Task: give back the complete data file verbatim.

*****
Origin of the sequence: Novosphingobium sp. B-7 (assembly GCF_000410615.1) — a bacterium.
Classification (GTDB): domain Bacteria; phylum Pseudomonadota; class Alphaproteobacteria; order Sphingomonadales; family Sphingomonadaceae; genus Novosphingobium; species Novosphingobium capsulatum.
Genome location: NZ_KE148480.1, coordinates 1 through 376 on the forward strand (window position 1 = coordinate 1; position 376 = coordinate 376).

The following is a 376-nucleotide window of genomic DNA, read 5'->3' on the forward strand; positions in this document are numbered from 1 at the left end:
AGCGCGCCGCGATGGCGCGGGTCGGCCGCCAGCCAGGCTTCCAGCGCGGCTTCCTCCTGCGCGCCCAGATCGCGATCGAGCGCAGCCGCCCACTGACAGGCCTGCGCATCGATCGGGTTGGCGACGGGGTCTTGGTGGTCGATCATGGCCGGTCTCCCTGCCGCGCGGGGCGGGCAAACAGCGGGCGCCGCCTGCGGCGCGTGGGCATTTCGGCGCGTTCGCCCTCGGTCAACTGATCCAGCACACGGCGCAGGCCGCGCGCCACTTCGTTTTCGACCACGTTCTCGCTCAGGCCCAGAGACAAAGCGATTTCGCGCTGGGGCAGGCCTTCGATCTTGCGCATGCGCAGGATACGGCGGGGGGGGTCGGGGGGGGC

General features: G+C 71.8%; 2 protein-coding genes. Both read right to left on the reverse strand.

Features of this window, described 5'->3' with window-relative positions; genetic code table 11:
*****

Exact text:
Origin of the sequence: Novosphingobium sp. B-7 (assembly GCF_000410615.1) — a bacterium.
Classification (GTDB): domain Bacteria; phylum Pseudomonadota; class Alphaproteobacteria; order Sphingomonadales; family Sphingomonadaceae; genus Novosphingobium; species Novosphingobium capsulatum.
Genome location: NZ_KE148480.1, coordinates 1 through 376 on the forward strand (window position 1 = coordinate 1; position 376 = coordinate 376).

The following is a 376-nucleotide window of genomic DNA, read 5'->3' on the forward strand; positions in this document are numbered from 1 at the left end:
AGCGCGCCGCGATGGCGCGGGTCGGCCGCCAGCCAGGCTTCCAGCGCGGCTTCCTCCTGCGCGCCCAGATCGCGATCGAGCGCAGCCGCCCACTGACAGGCCTGCGCATCGATCGGGTTGGCGACGGGGTCTTGGTGGTCGATCATGGCCGGTCTCCCTGCCGCGCGGGGCGGGCAAACAGCGGGCGCCGCCTGCGGCGCGTGGGCATTTCGGCGCGTTCGCCCTCGGTCAACTGATCCAGCACACGGCGCAGGCCGCGCGCCACTTCGTTTTCGACCACGTTCTCGCTCAGGCCCAGAGACAAAGCGATTTCGCGCTGGGGCAGGCCTTCGATCTTGCGCATGCGCAGGATACGGCGGGGGGGGTCGGGGGGGGC

General features: G+C 71.8%; 2 protein-coding genes. Both read right to left on the reverse strand.

Features of this window, described 5'->3' with window-relative positions; genetic code table 11: